At baseline, all four veins were electrically connected to the left atrium. The Achieve catheter was then removed from the body and introduced into a 28 mm Arctic Front Advance Cardiac Cryoablation Catheter (Medtronic), and the assembly was then re-advanced into the LA. Utilizing both 3D electroanatomic mapping and ICE imaging, the Achieve catheter was advanced sequentially into each of the pulmonary veins. Once balloon inflation was visualized under ICE, the balloon was advanced to create a seal around the vein ostium. Adequate occlusion of the pulmonary vein ostia was confirmed both by pressure change on the continuous pressure monitoring system and with the help of color Doppler. After confirmation of an adequate seal, cryothermal application was performed sequentially in all four veins. During ablation in the right-sided veins, the decapolar catheter that was initially placed in the coronary sinus was removed and advanced into the SVC for phrenic nerve pacing. Three-dimensional mapping and ICE were used to navigate this catheter into position. The same SVC view used for sheath exchange was used for this purpose. The decapolar catheter was gently advanced until adequate and consistent phrenic nerve pacing was achieved from the CS1-CS10 bipole at an output of 10 V @ 2.0 ms.
We also monitored esophageal temperatures during the case. The minimum esophageal temperature was 30.6 ºC while ablating at the left inferior pulmonary vein (LIPV) ostium. Cryo delivery was shortened to 100 seconds at the RIPV due to a return temperature of -59 ºC. A second freeze was done here for 120 seconds, with a return temperature of -57 ºC. At the end of the case, PVI was assessed and confirmed across each vein.
ICE was then used to examine the pericardial space, and once the ACT was reversed with protamine, the catheters were removed, and hemostasis was achieved with direct manual compression. Despite being our first experience with fluoroless cryoablation PVI, the whole procedure took only a little over three hours. There were no complications.
Relative to radiofrequency ablation, cryoablation has some unique aspects, such as confirming pulmonary vein balloon occlusion. However, many steps (such as the transseptal puncture) are common to both techniques. Therefore, Dr. Glassman’s experience with fluoroscopy-free RF PVI made it much easier for us to adopt a similar approach with cryoablation. We found that most of the techniques used to perform radiofrequency ablation without fluoroscopy translate easily to the cryoablation technique, with only a few nuanced modifications. These mainly stem from differences in the way that the catheters appear on ICE due to differences in catheter size and ultrasound reflectivity, how they interact with one another on 3D mapping, and due to the desired “low anterior” position of the cryo transseptal. The major aspect that required experimentation was finding the best surrogate to contrast injection to verify balloon occlusion of the pulmonary vein. We experimented with color flow Doppler, saline injection, and visualization of the pressure waveform. We found that use of the pressure waveform alone has been entirely satisfactory for achieving the desired result. It took us about five weeks to successfully complete our first fluoroless cryoablation PVI case; since then, fluoroscopy-free cryoablation has become routine and we no longer wear lead for these procedures.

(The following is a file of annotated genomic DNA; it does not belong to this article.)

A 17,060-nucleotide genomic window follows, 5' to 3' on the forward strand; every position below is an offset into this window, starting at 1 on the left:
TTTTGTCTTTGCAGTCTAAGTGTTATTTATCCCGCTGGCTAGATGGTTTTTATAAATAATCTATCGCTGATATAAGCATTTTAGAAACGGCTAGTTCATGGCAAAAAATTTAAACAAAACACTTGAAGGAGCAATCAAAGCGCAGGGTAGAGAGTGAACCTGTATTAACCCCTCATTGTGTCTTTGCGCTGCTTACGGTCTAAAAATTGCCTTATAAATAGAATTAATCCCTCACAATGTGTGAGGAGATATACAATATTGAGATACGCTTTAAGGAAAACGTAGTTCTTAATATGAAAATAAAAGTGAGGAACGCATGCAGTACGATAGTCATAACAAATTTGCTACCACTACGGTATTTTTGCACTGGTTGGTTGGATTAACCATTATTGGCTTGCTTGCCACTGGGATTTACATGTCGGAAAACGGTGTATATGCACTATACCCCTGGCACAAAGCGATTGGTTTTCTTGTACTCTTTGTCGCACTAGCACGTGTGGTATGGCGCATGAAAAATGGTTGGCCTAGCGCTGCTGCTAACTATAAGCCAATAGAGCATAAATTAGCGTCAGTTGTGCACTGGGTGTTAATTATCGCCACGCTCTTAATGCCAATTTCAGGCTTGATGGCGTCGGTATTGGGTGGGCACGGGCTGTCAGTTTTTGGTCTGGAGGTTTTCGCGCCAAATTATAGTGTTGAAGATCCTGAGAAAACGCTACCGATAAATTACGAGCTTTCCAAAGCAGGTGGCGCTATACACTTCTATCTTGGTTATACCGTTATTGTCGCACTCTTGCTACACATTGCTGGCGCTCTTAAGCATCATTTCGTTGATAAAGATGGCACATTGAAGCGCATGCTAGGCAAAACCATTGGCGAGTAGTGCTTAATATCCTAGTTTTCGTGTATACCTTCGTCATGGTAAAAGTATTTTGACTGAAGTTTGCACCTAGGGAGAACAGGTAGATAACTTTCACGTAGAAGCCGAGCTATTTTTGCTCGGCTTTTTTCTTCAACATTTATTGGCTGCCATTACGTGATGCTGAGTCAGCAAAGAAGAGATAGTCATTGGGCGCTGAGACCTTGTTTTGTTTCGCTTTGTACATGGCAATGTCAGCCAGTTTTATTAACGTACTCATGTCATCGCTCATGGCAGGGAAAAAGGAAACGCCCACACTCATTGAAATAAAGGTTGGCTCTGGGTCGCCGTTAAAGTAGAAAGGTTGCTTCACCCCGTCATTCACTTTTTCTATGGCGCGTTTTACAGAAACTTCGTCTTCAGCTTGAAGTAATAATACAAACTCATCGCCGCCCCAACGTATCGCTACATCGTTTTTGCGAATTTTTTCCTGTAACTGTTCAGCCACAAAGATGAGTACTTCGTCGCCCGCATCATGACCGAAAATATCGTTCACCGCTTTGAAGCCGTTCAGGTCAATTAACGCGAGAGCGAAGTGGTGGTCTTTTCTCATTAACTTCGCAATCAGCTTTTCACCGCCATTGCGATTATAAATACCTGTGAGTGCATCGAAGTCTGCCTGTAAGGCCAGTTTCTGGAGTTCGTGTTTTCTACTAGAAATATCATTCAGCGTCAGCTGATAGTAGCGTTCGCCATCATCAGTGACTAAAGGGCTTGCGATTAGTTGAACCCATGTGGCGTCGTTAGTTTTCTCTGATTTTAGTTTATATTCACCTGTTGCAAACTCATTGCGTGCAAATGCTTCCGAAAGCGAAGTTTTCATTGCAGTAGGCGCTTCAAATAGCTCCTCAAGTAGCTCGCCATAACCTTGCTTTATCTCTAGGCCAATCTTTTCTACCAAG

Just as other senses in the body grow stronger when one is compromised, it is important to make full use of all other modalities at hand when eliminating fluoro use during a case. With practice, relying on modalities such as ICE, 3D mapping, pressure waveforms, and even the sense of “feel”, fill in extraordinarily well for the missing x-ray images. However, there are rare occasions when a quick tap of fluoro is still helpful to confirm a doubt or overcome a particular challenge. With time, this becomes extremely rare.
In general, we have found fluoroless AFib ablations to be safe and effective. We measure all complications each quarter, and have seen our complication rate decrease versus prior to 2012. One of the main impediments preventing operators from adopting a fluoroless approach is the concern for a longer procedure time. However, we noted no significant difference in times between our recent fluoroless cases and the cases we performed earlier with fluoro guidance. While our first fluoroscopy-free cryoablation took 3 hours, we now perform the procedure in 90-120 minutes from lidocaine to sheath pull. Furthermore, we have adapted our techniques to other cath lab procedures, including PFO closure and right heart cath.
To the best of our knowledge, our experience with fluoroless cryoablation is the first of its kind in the state of Iowa. Our experience is in line with other labs around the country that have demonstrated that cryoablation PVI can be safely, effectively, and efficiently performed without the use of fluoroscopy.
There are many advantages to such an approach. Radiation exposure — with its known risks to the patient, electrophysiologist, and other lab personnel — can be eliminated altogether. Moreover, it eliminates the need to wear lead, which has the potential to cause orthopedic injuries over time.
We share our experience in the hope that it motivates other labs around the country who are considering adopting a fluoroless approach to cryoablation for atrial fibrillation. We are happy to offer our help if needed.
Disclosures: The authors have no conflicts of interest to report regarding the content herein.